• Shai Gilgeous-Alexander is a serious candidate for playing time in the Clippers‘ crowded backcourt, writes Andrew Greif of The Los Angeles Times. The rookie made a quick impact off the bench in the preseason opener with 10 points, four steals and four assists in 24 minutes of a win over Sydney. He was L.A.’s only young player to see significant time in the game. “I thought in the first half he was fantastic,” coach Doc Rivers said. “I thought in the second half he was still catching his breath from the first half. Good lesson for him because they don’t back off, teams keep coming.”
  • The Lakers aren’t a lock for the playoffs despite adding LeBron James, cautions Tim Bontemps of The Washington Post. He predicts L.A. will fail to reach the postseason, citing the number of good teams in the Western Conference, the Lakers’ shortcomings at center, defensive issues, injury concerns involving James and the possibility that some veterans will be unhappy with their playing time.

NBA GMs Weigh In On 2018/19 Season

NBA.com has completed its annual survey of NBA general managers, with John Schuhmann of NBA.com asking each of the league’s 30 GMs to answer an array of questions about the league’s top teams, players, and coaches. Unsurprisingly, the Warriors are once again viewed by the NBA’s general managers as the overwhelming favorites to be the last team standing, with 26 of 30 GMs (87%) picking Golden State to win the NBA championship for the fourth time in five years.

While there are many responses in the GM survey worth checking out, we’ll focus on rounding up some of the more noteworthy ones related to rosters and player movement. Let’s dive in…

  • LeBron James (30%) and Kevin Durant (27%) are viewed as the frontrunners for the 2018/19 MVP award, but two younger players led the voting for the player GMs would most want to build a franchise around starting today. Bucks star Giannis Antetokounmpo (30%) and Pelicans big man Anthony Davis (23%) led the way in that category. Interestingly, Timberwolves center Karl-Anthony Towns didn’t receive a single vote this year after leading the way with 29% of the vote in 2017.
  • The Lakers‘ signing of James helped them earn 70% of the vote for the team that made the best overall moves this offseason. The Raptors, buoyed by their acquisition of Kawhi Leonard, finished second at 20%.
  • A ton of different signings and trade acquisitions received votes for the most underrated addition of the summer, with the Pacers‘ signing of Tyreke Evans barely leading the way with four votes. The Spurs‘ trade for DeMar DeRozan, the Bulls‘ signing of Jabari Parker, the Pelicans‘ addition of Julius Randle, and the Thunder‘s acquisition of Dennis Schroder received three votes apiece.
  • DeMarcus Cousins‘ decision to join the Warriors (35%) was considered the most surprising move of the offseason, followed by the Spurs/Raptors blockbuster trade (29%) and Paul George remaining with the Thunder (19%).
  • While Mavericks guard Luka Doncic is the strong frontrunner for Rookie of the Year, GMs expect Suns center Deandre Ayton and Grizzlies big man Jaren Jackson Jr. to be the best players five years from now. Meanwhile, the Clippers‘ selection of Shai Gilgeous-Alexander at No. 11 was viewed by the most GMs as the steal of the draft.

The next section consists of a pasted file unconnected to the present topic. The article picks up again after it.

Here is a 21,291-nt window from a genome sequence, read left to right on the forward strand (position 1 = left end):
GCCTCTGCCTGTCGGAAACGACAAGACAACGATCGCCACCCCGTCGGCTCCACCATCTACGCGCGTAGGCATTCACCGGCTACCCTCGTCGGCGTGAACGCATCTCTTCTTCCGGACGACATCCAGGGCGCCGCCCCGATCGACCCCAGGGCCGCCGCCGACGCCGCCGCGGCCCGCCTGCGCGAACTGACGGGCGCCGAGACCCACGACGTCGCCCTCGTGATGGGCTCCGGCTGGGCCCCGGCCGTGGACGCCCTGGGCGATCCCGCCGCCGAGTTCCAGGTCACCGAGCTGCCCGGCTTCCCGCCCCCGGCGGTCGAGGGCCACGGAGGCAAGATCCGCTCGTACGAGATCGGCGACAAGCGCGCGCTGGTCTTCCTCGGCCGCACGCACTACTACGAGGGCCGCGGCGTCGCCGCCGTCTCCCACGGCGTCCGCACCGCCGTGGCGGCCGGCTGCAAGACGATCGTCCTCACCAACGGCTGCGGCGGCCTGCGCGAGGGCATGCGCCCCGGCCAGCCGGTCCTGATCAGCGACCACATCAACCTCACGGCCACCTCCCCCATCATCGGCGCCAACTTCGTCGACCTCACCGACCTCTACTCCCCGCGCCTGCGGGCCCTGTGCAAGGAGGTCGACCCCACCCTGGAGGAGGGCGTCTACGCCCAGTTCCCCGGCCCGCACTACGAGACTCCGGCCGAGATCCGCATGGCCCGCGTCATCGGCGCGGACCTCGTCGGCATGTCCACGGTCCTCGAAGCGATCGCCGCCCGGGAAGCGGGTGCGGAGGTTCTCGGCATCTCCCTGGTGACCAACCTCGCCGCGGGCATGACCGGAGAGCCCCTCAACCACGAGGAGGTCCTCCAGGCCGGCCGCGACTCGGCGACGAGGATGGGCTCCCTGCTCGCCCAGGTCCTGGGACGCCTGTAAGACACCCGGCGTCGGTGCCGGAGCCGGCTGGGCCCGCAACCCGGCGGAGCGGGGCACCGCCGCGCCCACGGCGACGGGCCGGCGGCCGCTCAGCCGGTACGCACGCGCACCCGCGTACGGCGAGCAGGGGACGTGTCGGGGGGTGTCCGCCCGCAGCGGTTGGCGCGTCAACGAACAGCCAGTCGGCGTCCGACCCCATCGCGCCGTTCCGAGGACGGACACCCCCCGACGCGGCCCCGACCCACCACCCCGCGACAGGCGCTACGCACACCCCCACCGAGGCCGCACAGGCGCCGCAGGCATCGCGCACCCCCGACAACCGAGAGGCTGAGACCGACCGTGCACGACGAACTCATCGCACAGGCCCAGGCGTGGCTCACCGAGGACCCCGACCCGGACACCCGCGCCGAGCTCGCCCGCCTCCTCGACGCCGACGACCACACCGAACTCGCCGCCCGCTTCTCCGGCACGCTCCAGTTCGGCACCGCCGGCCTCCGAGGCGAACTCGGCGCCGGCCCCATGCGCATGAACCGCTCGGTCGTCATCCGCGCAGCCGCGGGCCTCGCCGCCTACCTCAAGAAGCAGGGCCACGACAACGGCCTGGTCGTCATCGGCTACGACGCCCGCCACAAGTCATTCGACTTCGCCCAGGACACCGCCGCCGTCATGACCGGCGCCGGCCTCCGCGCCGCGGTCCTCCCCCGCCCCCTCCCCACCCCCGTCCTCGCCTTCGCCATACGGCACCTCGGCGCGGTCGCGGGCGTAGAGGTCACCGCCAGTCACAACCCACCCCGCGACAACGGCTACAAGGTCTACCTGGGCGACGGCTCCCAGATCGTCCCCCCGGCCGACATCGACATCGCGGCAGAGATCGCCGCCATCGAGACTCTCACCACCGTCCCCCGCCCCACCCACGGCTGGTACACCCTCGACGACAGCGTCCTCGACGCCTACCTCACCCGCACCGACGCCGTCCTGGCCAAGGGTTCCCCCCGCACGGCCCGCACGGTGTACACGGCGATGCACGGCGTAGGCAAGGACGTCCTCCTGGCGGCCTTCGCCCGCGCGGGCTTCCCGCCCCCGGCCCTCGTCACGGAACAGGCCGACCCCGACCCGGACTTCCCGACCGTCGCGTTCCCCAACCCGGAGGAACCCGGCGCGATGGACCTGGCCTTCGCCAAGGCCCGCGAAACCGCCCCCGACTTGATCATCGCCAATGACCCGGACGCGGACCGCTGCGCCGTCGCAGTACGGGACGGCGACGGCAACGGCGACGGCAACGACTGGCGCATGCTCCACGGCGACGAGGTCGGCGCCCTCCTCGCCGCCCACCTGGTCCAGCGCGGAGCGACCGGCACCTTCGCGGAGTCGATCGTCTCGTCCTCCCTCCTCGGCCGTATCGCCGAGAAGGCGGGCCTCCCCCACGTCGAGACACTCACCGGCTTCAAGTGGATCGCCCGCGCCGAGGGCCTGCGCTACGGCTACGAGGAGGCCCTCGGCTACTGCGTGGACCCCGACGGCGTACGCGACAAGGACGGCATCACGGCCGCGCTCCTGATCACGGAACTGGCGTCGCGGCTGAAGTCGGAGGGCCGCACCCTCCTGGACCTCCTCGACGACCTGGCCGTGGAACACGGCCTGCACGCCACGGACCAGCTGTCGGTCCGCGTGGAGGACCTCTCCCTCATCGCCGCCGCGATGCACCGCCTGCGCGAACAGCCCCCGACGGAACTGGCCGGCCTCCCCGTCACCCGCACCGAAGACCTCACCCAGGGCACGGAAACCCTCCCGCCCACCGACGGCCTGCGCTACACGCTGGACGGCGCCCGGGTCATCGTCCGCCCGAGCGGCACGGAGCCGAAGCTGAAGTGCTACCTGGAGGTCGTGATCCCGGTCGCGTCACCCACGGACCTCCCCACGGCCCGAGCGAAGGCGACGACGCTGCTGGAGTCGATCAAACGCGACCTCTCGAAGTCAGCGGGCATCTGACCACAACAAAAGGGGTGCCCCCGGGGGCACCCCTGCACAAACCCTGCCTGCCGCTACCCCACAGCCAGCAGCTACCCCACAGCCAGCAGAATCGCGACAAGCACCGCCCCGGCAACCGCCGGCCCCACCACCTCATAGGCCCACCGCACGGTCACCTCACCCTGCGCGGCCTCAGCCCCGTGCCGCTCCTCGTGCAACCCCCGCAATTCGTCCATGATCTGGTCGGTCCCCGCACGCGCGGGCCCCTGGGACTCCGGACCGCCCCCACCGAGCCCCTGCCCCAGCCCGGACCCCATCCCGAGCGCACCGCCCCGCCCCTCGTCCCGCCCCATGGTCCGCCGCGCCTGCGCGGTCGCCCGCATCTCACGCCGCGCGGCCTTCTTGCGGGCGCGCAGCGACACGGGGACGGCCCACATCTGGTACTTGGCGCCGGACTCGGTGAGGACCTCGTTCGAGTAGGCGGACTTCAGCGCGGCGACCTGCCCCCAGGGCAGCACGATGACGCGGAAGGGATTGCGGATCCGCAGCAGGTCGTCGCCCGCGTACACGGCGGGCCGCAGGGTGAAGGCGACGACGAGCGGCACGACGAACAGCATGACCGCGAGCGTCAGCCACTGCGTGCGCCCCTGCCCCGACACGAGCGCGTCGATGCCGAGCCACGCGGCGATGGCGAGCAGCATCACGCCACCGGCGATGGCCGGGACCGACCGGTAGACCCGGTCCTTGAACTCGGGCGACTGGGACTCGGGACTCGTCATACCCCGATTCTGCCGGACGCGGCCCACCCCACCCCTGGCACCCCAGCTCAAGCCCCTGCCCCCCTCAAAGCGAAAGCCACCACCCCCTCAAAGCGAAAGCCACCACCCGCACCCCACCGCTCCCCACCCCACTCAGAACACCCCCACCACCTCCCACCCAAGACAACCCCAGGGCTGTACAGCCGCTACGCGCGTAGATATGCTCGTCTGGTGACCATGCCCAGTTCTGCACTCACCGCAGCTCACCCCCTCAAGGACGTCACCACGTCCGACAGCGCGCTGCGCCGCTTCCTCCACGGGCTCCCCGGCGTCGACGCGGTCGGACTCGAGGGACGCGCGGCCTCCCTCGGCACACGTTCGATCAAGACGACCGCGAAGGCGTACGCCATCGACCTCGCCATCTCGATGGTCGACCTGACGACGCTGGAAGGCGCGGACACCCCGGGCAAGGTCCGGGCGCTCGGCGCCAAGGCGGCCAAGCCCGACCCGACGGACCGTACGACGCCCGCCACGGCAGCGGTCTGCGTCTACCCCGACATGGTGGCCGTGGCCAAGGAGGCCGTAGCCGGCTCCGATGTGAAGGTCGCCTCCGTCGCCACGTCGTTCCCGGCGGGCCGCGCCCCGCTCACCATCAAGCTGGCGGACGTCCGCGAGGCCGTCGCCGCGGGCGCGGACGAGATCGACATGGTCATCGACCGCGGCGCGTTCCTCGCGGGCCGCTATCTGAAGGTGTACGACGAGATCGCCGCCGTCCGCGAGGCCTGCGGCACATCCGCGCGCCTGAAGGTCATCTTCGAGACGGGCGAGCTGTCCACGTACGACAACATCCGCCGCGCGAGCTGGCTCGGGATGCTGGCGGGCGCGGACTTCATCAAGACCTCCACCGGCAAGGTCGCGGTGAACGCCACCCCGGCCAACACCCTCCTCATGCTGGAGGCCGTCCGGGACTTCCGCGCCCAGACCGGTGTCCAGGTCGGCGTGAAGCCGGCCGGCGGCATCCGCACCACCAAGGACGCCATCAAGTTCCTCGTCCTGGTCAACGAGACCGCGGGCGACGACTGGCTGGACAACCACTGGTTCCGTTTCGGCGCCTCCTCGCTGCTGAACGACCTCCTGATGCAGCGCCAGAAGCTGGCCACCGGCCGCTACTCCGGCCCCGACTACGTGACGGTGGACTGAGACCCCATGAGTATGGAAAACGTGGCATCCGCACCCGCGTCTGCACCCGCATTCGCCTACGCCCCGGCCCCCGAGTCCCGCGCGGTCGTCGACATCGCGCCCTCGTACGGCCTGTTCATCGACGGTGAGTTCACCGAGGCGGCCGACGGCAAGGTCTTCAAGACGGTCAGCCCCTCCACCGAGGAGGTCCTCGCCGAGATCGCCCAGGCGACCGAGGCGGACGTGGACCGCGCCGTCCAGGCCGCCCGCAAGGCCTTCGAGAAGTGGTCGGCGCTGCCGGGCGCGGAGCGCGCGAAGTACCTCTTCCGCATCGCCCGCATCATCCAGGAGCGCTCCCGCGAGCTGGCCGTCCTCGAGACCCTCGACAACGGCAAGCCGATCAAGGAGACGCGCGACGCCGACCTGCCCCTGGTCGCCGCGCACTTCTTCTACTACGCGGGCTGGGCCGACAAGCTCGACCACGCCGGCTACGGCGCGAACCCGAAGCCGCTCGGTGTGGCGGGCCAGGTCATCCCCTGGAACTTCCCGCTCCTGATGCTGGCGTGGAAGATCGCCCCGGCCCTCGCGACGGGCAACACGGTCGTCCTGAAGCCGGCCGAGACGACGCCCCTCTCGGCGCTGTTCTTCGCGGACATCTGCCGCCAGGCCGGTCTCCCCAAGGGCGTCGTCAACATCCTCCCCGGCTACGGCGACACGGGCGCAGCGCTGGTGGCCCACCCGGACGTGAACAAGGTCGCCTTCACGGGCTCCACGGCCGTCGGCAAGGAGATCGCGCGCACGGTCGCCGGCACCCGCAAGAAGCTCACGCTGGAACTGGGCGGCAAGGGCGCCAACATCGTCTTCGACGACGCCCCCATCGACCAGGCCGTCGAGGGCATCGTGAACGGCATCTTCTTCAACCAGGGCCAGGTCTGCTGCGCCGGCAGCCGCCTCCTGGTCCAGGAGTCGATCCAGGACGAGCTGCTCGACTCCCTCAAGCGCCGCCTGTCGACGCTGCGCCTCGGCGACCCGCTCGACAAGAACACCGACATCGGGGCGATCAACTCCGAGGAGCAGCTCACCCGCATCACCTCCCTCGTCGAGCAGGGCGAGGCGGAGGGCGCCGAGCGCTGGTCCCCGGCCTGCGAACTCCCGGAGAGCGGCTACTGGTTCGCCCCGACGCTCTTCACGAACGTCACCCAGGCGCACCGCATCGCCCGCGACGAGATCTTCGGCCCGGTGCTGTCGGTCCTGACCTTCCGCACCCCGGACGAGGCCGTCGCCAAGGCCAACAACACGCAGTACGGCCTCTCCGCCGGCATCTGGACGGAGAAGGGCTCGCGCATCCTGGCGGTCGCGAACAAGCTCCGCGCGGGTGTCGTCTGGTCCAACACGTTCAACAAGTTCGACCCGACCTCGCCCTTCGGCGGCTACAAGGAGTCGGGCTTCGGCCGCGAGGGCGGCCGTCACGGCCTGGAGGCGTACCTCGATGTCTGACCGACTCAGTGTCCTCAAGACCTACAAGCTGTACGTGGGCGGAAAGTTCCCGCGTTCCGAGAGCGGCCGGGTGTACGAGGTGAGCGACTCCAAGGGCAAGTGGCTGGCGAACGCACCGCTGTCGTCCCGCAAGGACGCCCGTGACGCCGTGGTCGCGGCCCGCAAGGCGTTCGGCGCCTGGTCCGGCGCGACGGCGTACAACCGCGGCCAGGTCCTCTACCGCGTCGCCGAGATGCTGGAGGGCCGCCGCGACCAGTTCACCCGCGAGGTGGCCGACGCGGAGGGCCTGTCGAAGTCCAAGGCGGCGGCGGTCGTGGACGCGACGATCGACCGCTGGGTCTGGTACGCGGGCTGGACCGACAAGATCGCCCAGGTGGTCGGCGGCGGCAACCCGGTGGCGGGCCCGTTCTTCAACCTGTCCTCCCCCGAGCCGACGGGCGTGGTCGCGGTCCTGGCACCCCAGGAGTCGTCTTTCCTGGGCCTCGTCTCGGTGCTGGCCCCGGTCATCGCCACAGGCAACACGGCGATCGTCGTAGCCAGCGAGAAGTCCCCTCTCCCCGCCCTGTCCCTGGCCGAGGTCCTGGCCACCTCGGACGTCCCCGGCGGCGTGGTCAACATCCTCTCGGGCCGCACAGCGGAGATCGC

• The Sixers (47%) and Celtics (33%) dominated voting for the teams with the most promising young cores.

Jimmy Butler Rumors: Dieng, Clippers, Bucks, More

The early trade market for Jimmy Butler is “confused and cool” as teams contemplate the risk of trading for the All-Star wing, according to Zach Lowe, who takes a deep dive into the Butler situation his his latest piece for ESPN.com. The 29-year-old’s reported desire for a five-year contract that could be worth in the neighborhood of $190MM may make some potential suitors back off, though those teams could also be posturing in the early going, Lowe notes.

One of the most interesting tidbits that Lowe passes along in his article is on the Timberwolves‘ desire to include Gorgui Dieng in a deal if they decide to move Butler. Lowe is skeptical that any prospective trade partners will be eager to take on Dieng, who still has three years and over $48MM left on his contract.

Here’s more from Lowe and others on Butler and the Wolves:

  • It would be “shocking” if the Clippers were willing to offer rookie guard Shai Gilgeous-Alexander in any package for Butler, sources tell Lowe. In fact, there has been no indication that the Clips haven’t acted aggressively – or much at all – on Butler so far.
  • The Bucks placed a courtesy call to the Timberwolves asking to be kept in the loop if the team gets serious about moving Butler. Still, Lowe doesn’t view Milwaukee as a fit, observing that Khris Middleton would probably have to be included. The Bucks would likely have a better chance next summer to re-sign Middleton than Butler.
  • After reporting earlier today that the Timberwolves are telling teams Butler’s not available, ESPN’s Adrian Wojnarowski has updated his story to suggest that opposing clubs believe the “fastest avenue” to negotiating a trade is to engage owner Glen Taylor, rather than Tom Thibodeau. Thibodeau is less inclined to part with Butler, but Taylor has stepped in on this sort of matter in the past, overseeing trades involving Kevin Garnett and Kevin Love.